Sea turtle nesting accelerates on Anna Maria Island

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Human-made sea turtle nests, dug by AMITW volunteers and marked with stakes and pink ribbons, line the dunes along the beach north of Peppertree Lane in Anna Maria. The eggs were relocated from clutches laid in Holmes Beach and Bradenton Beach due to an anticipated beach renourishment project. Islander Photo: ChrisAnn Allen

As temperatures start to climb, sea turtles get busy.

“They are reptiles, so everything is temperature driven,” Suzi Fox, Anna Maria Island Turtle Watch and Shorebird executive director, said May 28.

AMITW reported 60 loggerhead nests as of May 28 — up from 34 nests a week prior — on beaches within the Manatee County beach renourishment project zone, which extends from 78th Street in Holmes Beach south to Longboat Pass.

The locations of nests on Anna Maria beaches north of the project are recorded, but AMITW volunteers are not marking those nests and will not track hatchlings, as they will with the relocated nests.

Fox said she has been approached by people walking north-end beaches who noticed tractor-like tracks leading to nests and asked why they were not marked.

“People think we missed something,” Fox said. “I just have to explain it is being documented in a different way.”

AMITW performs duties under a contract with Manatee County to document nesting and hatching data for the state related to beach renourishment — and the nonprofit is compensated for the work.

And since nesting season picked up, Fox and her AMITW volunteers have had their hands full moving nests out of the renourishment area and into safer areas of the beach.

The organization transitioned this year from an army of volunteers walking the beach each morning, to a core group that canvases the beach by ATV and rapidly relocates the eggs from nests found in the renourishment area to nests dug by volunteers along the dunes north of Peppertree Lane in Anna Maria.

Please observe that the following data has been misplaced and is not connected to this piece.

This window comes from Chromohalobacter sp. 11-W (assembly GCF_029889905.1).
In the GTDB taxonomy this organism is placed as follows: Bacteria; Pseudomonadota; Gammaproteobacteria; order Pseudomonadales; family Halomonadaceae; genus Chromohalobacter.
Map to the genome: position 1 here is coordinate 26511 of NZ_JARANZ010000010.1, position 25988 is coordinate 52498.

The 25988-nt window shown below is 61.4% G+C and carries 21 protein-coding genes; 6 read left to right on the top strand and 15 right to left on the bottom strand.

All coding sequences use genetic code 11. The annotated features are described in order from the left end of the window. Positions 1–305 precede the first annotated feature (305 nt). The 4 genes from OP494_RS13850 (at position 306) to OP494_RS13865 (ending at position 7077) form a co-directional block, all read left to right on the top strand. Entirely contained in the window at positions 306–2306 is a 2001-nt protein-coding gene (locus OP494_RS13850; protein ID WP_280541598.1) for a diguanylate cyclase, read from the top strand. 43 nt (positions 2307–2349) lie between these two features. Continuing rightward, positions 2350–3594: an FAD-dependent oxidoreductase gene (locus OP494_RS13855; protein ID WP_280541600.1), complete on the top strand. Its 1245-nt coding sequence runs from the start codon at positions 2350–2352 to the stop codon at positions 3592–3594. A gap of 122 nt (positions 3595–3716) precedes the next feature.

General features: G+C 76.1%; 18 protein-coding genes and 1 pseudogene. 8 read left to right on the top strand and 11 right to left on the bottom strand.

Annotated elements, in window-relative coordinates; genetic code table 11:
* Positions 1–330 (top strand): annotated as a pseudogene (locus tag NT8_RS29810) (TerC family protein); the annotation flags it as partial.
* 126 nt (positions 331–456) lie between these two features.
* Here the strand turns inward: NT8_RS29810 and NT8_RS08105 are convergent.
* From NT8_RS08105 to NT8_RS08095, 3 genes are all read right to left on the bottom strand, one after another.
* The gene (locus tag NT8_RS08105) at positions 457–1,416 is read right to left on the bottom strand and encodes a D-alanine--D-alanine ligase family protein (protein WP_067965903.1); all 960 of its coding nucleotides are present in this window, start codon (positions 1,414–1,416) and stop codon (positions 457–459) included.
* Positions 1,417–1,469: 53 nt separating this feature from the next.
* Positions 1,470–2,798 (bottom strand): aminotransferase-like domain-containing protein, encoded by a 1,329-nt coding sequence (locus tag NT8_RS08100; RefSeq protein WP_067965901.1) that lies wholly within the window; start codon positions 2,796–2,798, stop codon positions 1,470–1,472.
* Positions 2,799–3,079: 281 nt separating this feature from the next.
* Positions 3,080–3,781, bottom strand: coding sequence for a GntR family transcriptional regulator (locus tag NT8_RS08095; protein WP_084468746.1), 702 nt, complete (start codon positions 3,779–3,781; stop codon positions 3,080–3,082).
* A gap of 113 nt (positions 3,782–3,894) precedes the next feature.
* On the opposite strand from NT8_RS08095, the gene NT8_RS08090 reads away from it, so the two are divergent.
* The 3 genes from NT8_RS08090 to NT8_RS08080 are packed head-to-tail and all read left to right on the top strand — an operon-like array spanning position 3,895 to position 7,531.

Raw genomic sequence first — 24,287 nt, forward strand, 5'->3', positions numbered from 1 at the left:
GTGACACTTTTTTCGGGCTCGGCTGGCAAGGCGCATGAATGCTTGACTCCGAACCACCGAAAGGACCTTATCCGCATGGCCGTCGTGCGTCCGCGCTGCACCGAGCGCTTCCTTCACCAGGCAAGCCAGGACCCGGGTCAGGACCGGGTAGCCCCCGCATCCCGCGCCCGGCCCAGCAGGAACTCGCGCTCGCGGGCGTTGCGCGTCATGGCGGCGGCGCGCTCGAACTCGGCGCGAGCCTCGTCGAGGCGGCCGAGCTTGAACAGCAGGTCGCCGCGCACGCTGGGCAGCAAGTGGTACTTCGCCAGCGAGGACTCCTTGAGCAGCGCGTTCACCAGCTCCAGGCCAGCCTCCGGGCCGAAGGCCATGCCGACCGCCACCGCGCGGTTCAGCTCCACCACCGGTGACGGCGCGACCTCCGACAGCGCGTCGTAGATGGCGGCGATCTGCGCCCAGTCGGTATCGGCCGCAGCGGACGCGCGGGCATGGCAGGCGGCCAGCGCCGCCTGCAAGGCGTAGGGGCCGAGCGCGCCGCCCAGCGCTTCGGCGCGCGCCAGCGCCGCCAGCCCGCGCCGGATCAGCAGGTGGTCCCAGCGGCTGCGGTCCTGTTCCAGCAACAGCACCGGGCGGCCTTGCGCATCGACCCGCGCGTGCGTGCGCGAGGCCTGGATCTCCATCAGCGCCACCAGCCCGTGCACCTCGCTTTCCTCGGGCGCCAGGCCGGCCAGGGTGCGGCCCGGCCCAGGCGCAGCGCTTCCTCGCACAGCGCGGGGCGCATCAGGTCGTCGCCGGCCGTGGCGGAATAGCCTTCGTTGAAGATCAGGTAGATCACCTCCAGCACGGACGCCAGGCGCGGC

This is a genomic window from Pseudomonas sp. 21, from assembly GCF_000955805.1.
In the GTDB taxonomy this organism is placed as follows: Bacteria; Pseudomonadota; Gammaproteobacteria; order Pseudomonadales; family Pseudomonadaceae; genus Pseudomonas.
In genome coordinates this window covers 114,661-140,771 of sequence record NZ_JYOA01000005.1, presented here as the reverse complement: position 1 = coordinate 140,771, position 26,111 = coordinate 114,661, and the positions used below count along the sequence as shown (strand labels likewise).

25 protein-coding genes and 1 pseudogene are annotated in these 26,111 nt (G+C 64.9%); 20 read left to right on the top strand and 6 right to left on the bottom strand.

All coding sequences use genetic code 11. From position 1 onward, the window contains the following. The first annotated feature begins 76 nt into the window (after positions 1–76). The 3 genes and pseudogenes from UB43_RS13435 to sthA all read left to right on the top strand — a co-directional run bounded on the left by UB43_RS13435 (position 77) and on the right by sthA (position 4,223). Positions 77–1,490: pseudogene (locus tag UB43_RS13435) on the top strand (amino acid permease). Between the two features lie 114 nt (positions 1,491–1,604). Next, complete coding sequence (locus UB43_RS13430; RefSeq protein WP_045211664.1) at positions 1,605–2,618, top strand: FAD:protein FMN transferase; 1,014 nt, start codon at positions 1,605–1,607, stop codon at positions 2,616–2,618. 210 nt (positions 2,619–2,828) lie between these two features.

“It couldn’t work any better,” Fox said of the process. She said she plans to continue conducting nesting surveys by ATV for future seasons, as it has worked well so far this year.

She said traveling the beach by ATV limits interactions with the public, but with concerns over the spread of the novel coronavirus, she is encouraging distance.

“Most people we see are practicing social distancing just fine,” Fox said, adding she tells people to visit the AMITW website at islandturtlewatch.com and she can be reached by phone at 941-778-5638 or via email at suzilfox@gmail.com.

However, she is concerned with people keeping a safe distance from shorebirds, which are arriving to nest among the dunes on island beaches.

Fox said black skimmers congregated in several spots but had not yet nested. She cautioned that people should keep their distance as any human interactions could prove disruptive.

Additionally, she said five adult sea turtles disoriented, traveling north or south along the beach instead of nesting.

People, objects and bright lights can distract the female sea turtles, which only leave the water to nest.

Fox said, in one instance, volunteers found where a sea turtle had dug a deep egg cavity, but abandoned it for a location higher in the dunes, likely because someone was walking nearby.

“There are a lot of people on the beach right now,” Fox said. “And we know they are excited. But they need to understand that wildlife needs distance, too.”

Beachgoers and boaters can report sick, injured, entangled or dead sea turtles and birds or other wildlife to the FWC Wildlife Alert Hotline at 1-888-404-3922, #FWC or *FWC on a cellphone or text tip@myfwc.com.

 

Holmes Beach, AMITW, mull beach bench request

Holmes Beach residents want more seating to watch as the sun sets on the beach.

But Anna Maria Island Turtle Watch and Shorebird Monitoring, as well as the police chief, have concerns about benches that could be placed too close to the shoreline, which could interfere with nesting sea turtles.

During a Holmes Beach teleconferenced city meeting May 26, resident Jayne Christenson asked commissioners to add more benches at beach accesses.

Commissioners supported the request, but Police Chief Bill Tokajer said he is concerned because, in the past, beachfront benches were found to be safety hazards for nesting sea turtles and their hatchlings and had to be moved landward or moved off the beach.

Tokajer told The Islander May 28 that he was meeting with Suzi Fox, AMITW executive director, and they are working up a plan for benches.

— ChrisAnn Allen